The $114 billion California State Teachers’ Retirement System (CalSTRS) has been considering the move for six months, leading up to today’s unanimous decision by the CalSTRS investment committee.
“It was the right to do from a financial standpoint and also the right thing to do given the ill effects of tobacco on California,” State Treasurer and CalSTRS board member Phil Angelides said in a statement.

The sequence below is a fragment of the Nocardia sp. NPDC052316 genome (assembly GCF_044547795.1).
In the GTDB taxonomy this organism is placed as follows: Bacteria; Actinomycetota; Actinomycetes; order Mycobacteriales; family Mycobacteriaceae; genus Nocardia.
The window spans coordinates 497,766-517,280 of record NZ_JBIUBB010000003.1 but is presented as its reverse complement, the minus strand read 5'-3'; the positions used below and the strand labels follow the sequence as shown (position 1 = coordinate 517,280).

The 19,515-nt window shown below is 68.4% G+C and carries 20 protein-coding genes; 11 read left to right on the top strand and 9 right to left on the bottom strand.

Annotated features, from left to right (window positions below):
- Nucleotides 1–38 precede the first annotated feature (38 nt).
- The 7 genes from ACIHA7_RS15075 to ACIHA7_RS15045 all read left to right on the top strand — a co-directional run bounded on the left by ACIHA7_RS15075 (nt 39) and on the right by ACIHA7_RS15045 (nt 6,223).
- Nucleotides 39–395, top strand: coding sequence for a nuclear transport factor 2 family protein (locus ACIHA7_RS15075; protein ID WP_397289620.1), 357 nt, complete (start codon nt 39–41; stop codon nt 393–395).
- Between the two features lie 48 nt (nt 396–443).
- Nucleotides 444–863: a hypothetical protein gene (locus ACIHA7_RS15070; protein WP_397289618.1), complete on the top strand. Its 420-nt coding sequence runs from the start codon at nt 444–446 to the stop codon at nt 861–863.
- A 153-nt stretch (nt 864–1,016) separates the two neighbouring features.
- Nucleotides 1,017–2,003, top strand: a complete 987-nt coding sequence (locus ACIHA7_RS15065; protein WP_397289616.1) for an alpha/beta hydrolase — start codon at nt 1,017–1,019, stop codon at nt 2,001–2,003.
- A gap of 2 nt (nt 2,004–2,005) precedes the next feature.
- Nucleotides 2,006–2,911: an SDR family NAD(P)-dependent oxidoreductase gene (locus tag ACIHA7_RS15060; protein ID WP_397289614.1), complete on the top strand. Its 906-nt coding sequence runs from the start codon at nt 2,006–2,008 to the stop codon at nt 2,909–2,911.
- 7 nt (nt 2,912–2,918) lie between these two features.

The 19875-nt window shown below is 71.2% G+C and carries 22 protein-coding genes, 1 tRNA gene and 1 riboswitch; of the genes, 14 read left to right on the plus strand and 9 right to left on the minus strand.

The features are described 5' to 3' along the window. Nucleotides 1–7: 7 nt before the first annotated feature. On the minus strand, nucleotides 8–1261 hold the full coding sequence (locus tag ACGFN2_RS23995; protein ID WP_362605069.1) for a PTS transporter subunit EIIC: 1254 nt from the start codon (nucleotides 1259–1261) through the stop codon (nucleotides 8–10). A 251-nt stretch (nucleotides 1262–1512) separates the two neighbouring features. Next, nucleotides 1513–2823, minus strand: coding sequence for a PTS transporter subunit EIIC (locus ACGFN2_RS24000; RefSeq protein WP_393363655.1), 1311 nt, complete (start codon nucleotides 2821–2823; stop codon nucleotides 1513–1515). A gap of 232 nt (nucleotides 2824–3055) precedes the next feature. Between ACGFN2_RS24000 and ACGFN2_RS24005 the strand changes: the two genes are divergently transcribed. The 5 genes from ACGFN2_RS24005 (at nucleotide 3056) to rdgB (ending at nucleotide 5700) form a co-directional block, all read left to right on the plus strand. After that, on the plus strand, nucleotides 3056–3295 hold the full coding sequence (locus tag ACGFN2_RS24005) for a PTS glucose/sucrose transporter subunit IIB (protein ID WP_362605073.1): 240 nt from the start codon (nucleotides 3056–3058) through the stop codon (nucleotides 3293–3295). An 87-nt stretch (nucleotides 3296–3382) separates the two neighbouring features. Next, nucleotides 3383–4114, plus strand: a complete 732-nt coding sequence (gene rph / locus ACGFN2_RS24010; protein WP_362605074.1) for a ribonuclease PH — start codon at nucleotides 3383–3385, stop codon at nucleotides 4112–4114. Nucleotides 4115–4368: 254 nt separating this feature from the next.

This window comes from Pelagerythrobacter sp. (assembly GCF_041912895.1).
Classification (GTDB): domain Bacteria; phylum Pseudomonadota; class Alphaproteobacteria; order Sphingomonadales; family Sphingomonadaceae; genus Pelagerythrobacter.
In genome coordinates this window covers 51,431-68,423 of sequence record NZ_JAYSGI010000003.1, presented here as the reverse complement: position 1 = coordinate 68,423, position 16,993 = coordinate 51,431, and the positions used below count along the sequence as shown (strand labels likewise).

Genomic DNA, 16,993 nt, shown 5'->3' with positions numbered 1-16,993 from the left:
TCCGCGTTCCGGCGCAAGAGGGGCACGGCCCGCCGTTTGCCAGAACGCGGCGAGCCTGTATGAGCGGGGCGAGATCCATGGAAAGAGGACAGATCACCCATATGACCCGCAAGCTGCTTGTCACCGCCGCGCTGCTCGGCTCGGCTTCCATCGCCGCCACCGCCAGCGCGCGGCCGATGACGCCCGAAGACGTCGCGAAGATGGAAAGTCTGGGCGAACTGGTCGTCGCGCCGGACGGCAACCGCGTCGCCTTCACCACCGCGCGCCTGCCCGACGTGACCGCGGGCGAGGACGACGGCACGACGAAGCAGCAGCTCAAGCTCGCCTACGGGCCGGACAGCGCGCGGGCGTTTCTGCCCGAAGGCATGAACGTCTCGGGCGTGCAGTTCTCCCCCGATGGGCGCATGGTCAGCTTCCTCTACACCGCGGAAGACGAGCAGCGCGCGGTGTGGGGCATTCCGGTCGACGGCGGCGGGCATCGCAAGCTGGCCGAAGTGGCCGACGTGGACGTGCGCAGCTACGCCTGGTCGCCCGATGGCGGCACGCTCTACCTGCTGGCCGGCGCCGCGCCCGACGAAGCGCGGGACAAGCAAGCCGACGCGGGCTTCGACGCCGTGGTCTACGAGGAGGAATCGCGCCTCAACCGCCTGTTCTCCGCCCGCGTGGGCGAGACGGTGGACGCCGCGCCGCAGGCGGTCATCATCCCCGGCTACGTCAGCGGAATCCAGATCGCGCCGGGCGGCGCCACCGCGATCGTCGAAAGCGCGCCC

Angelides imposed a moratorium on state investments in tobacco stocks last December, noting that pending litigation made tobacco an imprudent investment.
The $175 billion California Public Employees Retirement System, the nation’s largest public pension fund, will consider a similar move June 19.
Several states, including Maryland, Florida, Vermont, Massachusetts and Minnesota, have set similar policies for their public employee pension funds, according to the Investor Responsibility Research Center. Others have barred new investments in tobacco stocks.